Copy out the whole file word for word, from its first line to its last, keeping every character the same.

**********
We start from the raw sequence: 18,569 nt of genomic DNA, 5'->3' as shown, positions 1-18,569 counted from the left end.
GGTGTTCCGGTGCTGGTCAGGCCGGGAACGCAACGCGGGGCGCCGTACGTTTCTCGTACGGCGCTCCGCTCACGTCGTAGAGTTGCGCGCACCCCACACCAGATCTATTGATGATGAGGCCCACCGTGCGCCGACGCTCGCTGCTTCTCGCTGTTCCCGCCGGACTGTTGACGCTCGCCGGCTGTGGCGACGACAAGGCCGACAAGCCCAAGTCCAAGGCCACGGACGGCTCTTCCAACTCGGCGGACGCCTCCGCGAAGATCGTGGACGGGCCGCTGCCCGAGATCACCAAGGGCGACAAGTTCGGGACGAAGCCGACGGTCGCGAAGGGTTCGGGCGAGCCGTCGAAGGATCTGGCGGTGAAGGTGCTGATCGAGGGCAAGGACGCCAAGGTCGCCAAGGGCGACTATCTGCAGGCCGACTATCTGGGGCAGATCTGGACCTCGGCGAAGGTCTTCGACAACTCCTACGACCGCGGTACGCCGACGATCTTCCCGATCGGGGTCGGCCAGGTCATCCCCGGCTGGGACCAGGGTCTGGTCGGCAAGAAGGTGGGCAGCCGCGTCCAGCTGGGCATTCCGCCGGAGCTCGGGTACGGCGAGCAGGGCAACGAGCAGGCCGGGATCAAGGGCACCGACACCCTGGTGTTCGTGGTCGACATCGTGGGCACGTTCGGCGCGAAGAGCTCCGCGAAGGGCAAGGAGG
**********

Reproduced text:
We start from the raw sequence: 18,569 nt of genomic DNA, 5'->3' as shown, positions 1-18,569 counted from the left end.
GGTGTTCCGGTGCTGGTCAGGCCGGGAACGCAACGCGGGGCGCCGTACGTTTCTCGTACGGCGCTCCGCTCACGTCGTAGAGTTGCGCGCACCCCACACCAGATCTATTGATGATGAGGCCCACCGTGCGCCGACGCTCGCTGCTTCTCGCTGTTCCCGCCGGACTGTTGACGCTCGCCGGCTGTGGCGACGACAAGGCCGACAAGCCCAAGTCCAAGGCCACGGACGGCTCTTCCAACTCGGCGGACGCCTCCGCGAAGATCGTGGACGGGCCGCTGCCCGAGATCACCAAGGGCGACAAGTTCGGGACGAAGCCGACGGTCGCGAAGGGTTCGGGCGAGCCGTCGAAGGATCTGGCGGTGAAGGTGCTGATCGAGGGCAAGGACGCCAAGGTCGCCAAGGGCGACTATCTGCAGGCCGACTATCTGGGGCAGATCTGGACCTCGGCGAAGGTCTTCGACAACTCCTACGACCGCGGTACGCCGACGATCTTCCCGATCGGGGTCGGCCAGGTCATCCCCGGCTGGGACCAGGGTCTGGTCGGCAAGAAGGTGGGCAGCCGCGTCCAGCTGGGCATTCCGCCGGAGCTCGGGTACGGCGAGCAGGGCAACGAGCAGGCCGGGATCAAGGGCACCGACACCCTGGTGTTCGTGGTCGACATCGTGGGCACGTTCGGCGCGAAGAGCTCCGCGAAGGGCAAGGAGG